There's this scene from the stories of Exodus in the Hebrew Scriptures where Moses encounters God in the wilderness, embodied in a burning bush that never burns up. 

More than one Jewish scholar has noted that the bush had probably always been on fire, but Moses never saw it until he was ready.  I love that interpretation, but that's another Devo for another day. 

God tells Moses to confront Pharaoh in Egypt and demand that the people of Israel be released from 400 years of servitude.  Moses is understandably disoriented by this turn of events and asks, "Who shall I say is sending me?" 

God replies from the bush, "Tell them I AM sent you." 

In the Hebrew Scriptures, Yahweh is a word often used to refer to God.  It has multiple meanings, but the most prevalent is "I am that I am" or "to be," which implies immanence or close proximity.  

Fr. Thomas Keating once wrote that he'd discovered an interpretation of the passage in Exodus which led him to believe that God was saying, "I AM for you."  I have to admit, I like that a lot. 

In the Gospel of John, there are seven "I am" statements made by Jesus at critical moments in the Gospel narrative.  This was not a coincidence; The author of John's Gospel carefully connected Jesus' words with the Divine declaration from the burning bush.  

And all of these references speak of the closeness of the Divine to us.  In Jesus, materiality is connected to this idea: God in the flesh, becoming one of us to rescue all of us.  

Interestingly, Hindu and Buddhist traditions have a similar kind of statement: the AUM chanting, or the OM, during prayer and meditation.  

OM (AUM) is described as the hum of the universe, the essence of Being-ness.  It's a vocal reminder that the Divine is all around us, in us, and through us.  

According to William Braden, OM (AUM) can be understood this way: 

OM (AUM) is not the immaterial abstraction which transcends the world of matter and earthly existence; it is the world we live in but do not see.  It is here--no, I -Thou, and the "reality that flows." 

I understand if this sounds a bit "out there" for some of you.  But Braden expresses exactly what we've discussed with the "I AM."  God is here, Braden is essentially saying.  God is here, right now, with us.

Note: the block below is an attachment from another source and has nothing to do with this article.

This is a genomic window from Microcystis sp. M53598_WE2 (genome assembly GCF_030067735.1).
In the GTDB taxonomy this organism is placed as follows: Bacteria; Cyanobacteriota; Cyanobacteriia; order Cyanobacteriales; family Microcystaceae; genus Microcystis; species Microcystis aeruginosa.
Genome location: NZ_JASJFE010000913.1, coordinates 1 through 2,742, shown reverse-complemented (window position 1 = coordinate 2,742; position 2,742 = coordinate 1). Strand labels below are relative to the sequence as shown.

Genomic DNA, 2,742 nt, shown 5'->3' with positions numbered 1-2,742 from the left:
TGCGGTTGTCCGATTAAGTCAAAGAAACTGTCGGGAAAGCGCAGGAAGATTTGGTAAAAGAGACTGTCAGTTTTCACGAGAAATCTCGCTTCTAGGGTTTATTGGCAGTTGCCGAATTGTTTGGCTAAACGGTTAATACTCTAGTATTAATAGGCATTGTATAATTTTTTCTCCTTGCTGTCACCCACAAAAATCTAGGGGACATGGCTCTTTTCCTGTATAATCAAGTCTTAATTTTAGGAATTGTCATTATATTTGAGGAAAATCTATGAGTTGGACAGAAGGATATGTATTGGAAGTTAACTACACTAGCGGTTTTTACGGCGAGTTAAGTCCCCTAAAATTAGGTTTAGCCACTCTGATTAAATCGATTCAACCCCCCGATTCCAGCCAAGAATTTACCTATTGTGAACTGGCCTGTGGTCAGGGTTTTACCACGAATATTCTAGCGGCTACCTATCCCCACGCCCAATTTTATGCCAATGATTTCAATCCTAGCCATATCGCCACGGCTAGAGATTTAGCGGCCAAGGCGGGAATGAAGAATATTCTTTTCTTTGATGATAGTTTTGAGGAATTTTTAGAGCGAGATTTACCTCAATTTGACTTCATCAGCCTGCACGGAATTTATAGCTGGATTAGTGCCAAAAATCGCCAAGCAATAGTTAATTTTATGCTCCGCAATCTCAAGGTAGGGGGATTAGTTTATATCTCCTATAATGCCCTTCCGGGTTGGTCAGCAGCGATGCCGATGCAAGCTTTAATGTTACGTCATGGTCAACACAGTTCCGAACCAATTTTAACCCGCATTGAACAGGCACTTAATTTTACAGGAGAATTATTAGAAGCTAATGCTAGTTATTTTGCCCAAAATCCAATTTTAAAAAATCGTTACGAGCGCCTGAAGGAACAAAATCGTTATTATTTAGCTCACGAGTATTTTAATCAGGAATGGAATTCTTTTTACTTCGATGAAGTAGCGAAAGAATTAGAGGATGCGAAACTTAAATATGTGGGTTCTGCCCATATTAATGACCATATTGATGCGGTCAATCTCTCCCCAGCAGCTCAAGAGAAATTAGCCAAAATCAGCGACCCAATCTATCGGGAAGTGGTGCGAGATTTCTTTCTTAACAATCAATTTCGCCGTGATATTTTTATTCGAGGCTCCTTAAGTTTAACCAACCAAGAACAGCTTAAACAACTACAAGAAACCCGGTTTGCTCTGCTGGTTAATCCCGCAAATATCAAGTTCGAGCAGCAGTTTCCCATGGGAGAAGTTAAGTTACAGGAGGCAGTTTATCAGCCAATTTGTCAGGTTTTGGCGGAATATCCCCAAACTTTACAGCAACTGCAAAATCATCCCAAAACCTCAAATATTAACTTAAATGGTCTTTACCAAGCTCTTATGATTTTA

Let's recap this a bit.  In ancient Jewish tradition, in the Christian tradition through Jesus, and in Hindu and Buddhist traditions, there is this sense of the presence of God with us in the world. 

And you could spread the net wider to other expressions of faith like the First Nation peoples of North America, who have a similar understanding of the immanence of the Divine. 

Where does this feeling of the presence of the Divine in the world around us come from?  How does it transcend religions, nationality, origins, etc.?  Could it be that there is something imprinted upon human beings that provides not only a longing but an inherent knowledge of this? 

I believe that every one of us, everywhere, is created with the "DNA" of the Divine imprinted upon us.  We are beloved.  We are cherished.  And at some level, we long to believe this to be true, even when we are told we aren't beloved and that God isn't close.  

For those of us who follow Jesus, the immanence of God takes on an interesting and compelling aspect through Jesus' life, ministry, death, and resurrection.  It is through Jesus that we see what it looks like when God gets what God wants.  

We are then called to follow Jesus' example to be healers, co-creators, peacemakers, ambassadors for God's kingdom, and so much more.  And when we do, we bring the touch of the Divine in a material way to the world around us.  

May it be so for you and me.  May we truly become the hands and feet of a God who is close, right here with us, always.  

And may the grace and peace of our Lord Jesus Christ be with us now and forever. Amen.  


Popular posts from this blog

Wuv... True Wuv...

Rapha & Yada - "Be Still & Know": Reimagined

The Lord Needs It: Lessons From A Donkey